Some 200,000 more children were pushed into absolute poverty in 2017-18, figures from the Department for Work and Pensions (DWP) show.
The number of children living in relative poverty also rose to 4.1 million—or 30 percent of children in Britain. Some
70 percent of children living in poverty were in working families.
The figures showed that more pensioners were also driven into poverty. The DWP found that inequality deepened, partly because of the benefit freeze.
Relative poverty means households living on less than 60 percent of the current median income. Households in absolute poverty live on less than
60 percent of the 2010-11 median income.
Neither figure takes housing costs into account. The figures also showed that 100,000 more disabled people were living in absolute poverty after housing costs in 2017-18 than in 2016-17.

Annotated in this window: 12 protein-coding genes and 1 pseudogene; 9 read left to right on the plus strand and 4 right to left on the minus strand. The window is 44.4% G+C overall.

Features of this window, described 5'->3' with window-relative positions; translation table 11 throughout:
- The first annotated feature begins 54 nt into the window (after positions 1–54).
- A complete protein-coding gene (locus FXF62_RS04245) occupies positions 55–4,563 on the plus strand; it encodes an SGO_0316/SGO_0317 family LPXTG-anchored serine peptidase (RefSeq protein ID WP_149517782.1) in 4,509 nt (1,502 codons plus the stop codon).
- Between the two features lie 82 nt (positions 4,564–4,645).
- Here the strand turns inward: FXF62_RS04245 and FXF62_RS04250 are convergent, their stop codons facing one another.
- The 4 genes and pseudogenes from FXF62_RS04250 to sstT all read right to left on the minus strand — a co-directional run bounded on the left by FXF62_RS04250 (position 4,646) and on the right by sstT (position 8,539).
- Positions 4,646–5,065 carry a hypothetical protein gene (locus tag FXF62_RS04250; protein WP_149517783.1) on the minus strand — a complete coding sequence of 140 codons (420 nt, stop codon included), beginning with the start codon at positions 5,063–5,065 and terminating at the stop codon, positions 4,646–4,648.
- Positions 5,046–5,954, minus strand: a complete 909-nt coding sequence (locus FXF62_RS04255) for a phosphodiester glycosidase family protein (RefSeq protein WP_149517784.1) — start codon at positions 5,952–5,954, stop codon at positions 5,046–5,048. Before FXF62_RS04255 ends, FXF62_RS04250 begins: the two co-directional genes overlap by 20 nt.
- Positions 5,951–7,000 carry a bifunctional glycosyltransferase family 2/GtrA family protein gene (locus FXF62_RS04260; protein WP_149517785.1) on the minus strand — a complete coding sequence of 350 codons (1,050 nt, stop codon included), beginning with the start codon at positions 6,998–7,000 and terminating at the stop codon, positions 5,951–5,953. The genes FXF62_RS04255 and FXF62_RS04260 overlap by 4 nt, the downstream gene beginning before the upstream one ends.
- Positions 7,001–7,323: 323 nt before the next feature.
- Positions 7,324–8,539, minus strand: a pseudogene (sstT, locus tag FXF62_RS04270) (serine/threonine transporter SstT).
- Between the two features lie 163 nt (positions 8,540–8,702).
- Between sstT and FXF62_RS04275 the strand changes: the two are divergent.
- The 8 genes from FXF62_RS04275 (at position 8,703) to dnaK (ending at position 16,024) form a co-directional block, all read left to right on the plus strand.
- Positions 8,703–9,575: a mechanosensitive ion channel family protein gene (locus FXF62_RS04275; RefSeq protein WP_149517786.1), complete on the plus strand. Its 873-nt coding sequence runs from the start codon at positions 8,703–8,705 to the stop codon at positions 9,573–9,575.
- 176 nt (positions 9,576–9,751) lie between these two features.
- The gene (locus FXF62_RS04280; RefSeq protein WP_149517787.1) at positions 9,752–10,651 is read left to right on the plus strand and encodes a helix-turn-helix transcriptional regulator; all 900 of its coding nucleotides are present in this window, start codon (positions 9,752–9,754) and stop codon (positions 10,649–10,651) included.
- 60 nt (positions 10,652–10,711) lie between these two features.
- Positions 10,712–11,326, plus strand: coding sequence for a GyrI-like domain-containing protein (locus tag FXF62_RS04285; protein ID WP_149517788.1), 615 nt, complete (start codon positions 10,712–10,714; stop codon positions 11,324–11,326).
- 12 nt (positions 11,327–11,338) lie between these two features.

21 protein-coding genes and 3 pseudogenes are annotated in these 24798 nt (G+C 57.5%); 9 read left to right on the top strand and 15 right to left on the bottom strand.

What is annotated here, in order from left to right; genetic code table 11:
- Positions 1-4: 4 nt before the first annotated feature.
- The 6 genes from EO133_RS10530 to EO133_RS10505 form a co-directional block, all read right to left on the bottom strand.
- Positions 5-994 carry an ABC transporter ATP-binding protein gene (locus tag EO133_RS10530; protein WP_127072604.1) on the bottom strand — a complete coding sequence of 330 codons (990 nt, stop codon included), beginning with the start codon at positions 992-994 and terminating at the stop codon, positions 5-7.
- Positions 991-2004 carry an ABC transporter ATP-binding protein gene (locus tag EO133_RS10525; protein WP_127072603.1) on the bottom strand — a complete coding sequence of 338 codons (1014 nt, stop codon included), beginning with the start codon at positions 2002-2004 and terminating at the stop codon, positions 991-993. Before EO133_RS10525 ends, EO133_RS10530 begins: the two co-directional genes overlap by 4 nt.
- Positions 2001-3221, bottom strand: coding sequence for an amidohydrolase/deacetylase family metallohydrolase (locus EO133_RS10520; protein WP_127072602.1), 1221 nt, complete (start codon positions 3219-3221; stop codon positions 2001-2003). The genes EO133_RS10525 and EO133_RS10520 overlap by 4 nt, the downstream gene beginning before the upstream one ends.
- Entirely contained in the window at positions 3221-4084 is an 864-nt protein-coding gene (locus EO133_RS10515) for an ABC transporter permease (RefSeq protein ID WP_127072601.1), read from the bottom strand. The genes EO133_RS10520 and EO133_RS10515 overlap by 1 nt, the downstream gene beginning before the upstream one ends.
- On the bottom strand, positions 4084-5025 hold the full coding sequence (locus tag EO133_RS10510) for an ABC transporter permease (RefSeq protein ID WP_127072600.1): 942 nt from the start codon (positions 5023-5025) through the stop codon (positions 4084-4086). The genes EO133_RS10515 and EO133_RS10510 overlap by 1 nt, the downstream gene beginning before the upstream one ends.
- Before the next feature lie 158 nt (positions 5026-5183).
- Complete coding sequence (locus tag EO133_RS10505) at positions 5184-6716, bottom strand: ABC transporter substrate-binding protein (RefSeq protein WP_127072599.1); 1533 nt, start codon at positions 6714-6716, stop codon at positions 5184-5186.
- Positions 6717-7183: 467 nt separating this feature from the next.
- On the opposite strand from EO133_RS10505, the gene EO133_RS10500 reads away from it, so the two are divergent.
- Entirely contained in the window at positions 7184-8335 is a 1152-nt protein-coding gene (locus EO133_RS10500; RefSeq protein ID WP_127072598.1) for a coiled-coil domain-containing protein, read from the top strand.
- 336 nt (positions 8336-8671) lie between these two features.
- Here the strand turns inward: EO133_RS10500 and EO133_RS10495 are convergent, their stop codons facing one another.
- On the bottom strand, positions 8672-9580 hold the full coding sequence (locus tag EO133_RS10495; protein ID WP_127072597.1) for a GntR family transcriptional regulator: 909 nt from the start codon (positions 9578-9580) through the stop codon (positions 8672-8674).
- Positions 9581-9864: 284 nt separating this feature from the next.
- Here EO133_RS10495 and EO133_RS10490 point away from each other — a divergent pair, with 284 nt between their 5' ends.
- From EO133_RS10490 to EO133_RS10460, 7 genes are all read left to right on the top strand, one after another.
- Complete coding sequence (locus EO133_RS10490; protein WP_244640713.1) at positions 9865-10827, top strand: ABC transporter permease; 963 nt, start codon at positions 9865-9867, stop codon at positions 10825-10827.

Wage increase not enough
The Tories’ living wage and minimum wage went up by meagre amounts this week.
The Tory living wage, for people aged 25 and above, rose by 38p to £8.21 an hour.
The Living Wage Foundation said a worker on this rate would earn £1,540.50 a year less than if they earned the “real Living Wage”.
It would take an extra five weeks’ work to make up the shortfall.
The foundation said this extra cash could pay for nearly six months’ food and drink for an average household, or a year’s gas and electric bills.
The gap is even wider for workers in London, where full time workers on the new living wage are set to earn £4,563 less than those earning the London Living Wage.
Meanwhile the minimum wage rose by 32p to £7.70 an hour for workers aged between 21 and 24. If you’re aged 18-20 it’s just £6.15 an hour—and a disgraceful £4.35 for under 18s.
The changes come as official figures showed that typical household incomes fell in real terms last year.